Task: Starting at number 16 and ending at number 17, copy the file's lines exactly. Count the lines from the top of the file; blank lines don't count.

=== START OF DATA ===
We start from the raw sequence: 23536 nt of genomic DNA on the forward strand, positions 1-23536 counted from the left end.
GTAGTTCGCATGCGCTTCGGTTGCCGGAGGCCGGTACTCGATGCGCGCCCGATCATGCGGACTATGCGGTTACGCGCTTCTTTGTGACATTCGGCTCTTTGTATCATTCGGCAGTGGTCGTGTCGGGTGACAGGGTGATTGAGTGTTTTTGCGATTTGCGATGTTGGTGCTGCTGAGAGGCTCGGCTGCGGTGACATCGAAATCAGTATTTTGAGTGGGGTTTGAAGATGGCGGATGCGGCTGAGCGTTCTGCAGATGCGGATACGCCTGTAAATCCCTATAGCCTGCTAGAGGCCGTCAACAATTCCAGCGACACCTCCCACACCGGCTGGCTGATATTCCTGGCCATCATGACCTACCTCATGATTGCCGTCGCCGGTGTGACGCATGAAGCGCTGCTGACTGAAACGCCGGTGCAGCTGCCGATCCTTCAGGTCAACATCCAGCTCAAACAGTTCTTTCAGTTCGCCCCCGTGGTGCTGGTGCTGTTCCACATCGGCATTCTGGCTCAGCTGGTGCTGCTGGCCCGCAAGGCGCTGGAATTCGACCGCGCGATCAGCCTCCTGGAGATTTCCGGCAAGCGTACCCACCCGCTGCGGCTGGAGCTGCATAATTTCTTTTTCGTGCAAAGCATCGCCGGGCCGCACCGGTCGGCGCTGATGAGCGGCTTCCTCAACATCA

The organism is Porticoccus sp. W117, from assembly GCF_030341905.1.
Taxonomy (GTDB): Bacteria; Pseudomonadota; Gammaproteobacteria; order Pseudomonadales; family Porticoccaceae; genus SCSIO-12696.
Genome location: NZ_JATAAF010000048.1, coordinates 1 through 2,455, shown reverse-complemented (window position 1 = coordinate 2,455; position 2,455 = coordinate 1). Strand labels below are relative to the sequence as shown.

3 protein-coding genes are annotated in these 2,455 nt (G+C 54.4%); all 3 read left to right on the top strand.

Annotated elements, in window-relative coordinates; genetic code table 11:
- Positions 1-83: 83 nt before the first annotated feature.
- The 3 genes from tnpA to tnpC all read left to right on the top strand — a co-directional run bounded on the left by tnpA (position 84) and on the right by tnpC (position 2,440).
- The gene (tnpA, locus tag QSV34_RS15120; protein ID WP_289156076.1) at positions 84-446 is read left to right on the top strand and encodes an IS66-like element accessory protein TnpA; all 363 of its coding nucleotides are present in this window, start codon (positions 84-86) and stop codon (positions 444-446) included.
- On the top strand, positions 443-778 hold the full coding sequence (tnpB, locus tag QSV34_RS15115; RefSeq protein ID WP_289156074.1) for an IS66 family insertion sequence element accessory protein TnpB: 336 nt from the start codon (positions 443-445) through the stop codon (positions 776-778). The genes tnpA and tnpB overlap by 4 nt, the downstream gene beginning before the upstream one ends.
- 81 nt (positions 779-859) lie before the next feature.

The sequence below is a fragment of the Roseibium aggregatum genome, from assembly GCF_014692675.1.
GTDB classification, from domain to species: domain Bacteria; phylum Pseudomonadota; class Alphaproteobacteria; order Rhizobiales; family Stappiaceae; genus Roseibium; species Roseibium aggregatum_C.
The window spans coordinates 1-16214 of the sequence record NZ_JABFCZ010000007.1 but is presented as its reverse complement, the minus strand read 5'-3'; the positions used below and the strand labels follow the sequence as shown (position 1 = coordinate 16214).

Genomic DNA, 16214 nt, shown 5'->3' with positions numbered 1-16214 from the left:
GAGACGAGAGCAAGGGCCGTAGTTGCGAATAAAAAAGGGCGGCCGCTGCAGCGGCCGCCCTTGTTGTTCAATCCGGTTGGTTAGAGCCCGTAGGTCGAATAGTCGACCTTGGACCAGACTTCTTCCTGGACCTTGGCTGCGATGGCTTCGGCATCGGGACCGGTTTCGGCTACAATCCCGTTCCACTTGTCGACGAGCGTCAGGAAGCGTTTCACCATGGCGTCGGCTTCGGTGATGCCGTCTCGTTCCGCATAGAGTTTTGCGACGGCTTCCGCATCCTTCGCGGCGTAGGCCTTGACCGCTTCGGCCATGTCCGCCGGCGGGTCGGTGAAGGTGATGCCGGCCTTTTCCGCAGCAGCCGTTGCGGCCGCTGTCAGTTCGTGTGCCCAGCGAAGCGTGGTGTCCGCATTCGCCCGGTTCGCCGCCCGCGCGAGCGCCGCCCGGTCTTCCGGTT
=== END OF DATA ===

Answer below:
Genomic DNA, 16214 nt, shown 5'->3' with positions numbered 1-16214 from the left:
GAGACGAGAGCAAGGGCCGTAGTTGCGAATAAAAAAGGGCGGCCGCTGCAGCGGCCGCCCTTGTTGTTCAATCCGGTTGGTTAGAGCCCGTAGGTCGAATAGTCGACCTTGGACCAGACTTCTTCCTGGACCTTGGCTGCGATGGCTTCGGCATCGGGACCGGTTTCGGCTACAATCCCGTTCCACTTGTCGACGAGCGTCAGGAAGCGTTTCACCATGGCGTCGGCTTCGGTGATGCCGTCTCGTTCCGCATAGAGTTTTGCGACGGCTTCCGCATCCTTCGCGGCGTAGGCCTTGACCGCTTCGGCCATGTCCGCCGGCGGGTCGGTGAAGGTGATGCCGGCCTTTTCCGCAGCAGCCGTTGCGGCCGCTGTCAGTTCGTGTGCCCAGCGAAGCGTGGTGTCCGCATTCGCCCGGTTCGCCGCCCGCGCGAGCGCCGCCCGGTCTTCCGGTT